Himalayas and Polluted Water



I took the video and these pictures last New Year’s eve on the North Shore after heavy rainfall. You’ll notice from the pictures here how gross the water looks.

himalayas_with_jeff_harris_and_polluted_water-06.jpg     The chocolatey North shore water after the rains.

This is what happens when you have surface run off coming from inland and running straight into the ocean without being treated. There’s also a possibility of getting leptospirosis. I probably should not have gone because I get sick with this kind of water.

himalayas_with_jeff_harris_and_polluted_water-02.jpg          I cut my leg while in the water.

I cut my leg during the run and I was worried about getting infected in that gross water, but it didn’t.

Right after I went there, since we stayed up late for New Year’s eve to celebrate, I got sick the next day, which went on for two or three weeks. For one week, I was bed ridden. I had a lot of meetings that I had to go to, but when the meetings were over, there would be days when I would fall asleep at 3:00 in the afternoon all the way to the next morning.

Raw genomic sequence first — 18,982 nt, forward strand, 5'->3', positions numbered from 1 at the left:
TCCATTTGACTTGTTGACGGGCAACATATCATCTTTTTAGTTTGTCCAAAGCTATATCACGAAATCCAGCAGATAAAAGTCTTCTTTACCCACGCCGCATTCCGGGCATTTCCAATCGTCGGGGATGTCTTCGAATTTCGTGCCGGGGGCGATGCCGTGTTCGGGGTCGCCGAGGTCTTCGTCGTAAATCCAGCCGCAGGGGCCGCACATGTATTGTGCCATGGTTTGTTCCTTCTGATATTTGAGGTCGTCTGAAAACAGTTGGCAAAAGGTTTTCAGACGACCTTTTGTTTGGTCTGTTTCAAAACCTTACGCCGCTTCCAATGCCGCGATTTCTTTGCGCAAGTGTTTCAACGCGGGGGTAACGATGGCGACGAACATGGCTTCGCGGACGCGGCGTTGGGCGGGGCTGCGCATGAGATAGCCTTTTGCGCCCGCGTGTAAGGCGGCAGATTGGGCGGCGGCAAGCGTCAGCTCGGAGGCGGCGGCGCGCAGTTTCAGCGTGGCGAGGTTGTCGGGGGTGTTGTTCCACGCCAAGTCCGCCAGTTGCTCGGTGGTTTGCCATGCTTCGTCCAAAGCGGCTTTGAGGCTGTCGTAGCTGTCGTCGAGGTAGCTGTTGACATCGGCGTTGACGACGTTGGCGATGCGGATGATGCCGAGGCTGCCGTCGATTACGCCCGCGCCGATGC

himalayas_with_jeff_harris_and_polluted_water-07.jpg         My first time on the C4 Waterman 9’3” Sub Vector.

Other than the murky water, the condition was perfect. It was glassy, the waves were at least head high and it was the first time that I tried the C4 Waterman 9’3” Sub Vector. I thought it worked out great, had a lot of drive, it was fast, turned better than I expected.

(click thumbnail to launch video)

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1 Response to “Himalayas and Polluted Water”

  1. Randall Barna 1Randall Barna

    Becoming sensitive to water quality is one of the benefits to stand up paddling. The cause and effect of inland water run-off polluted from agricultural, industrial or just plain old dirty city streets running right into the ocean, rivers or lakes is obvious.
    Randall Barna

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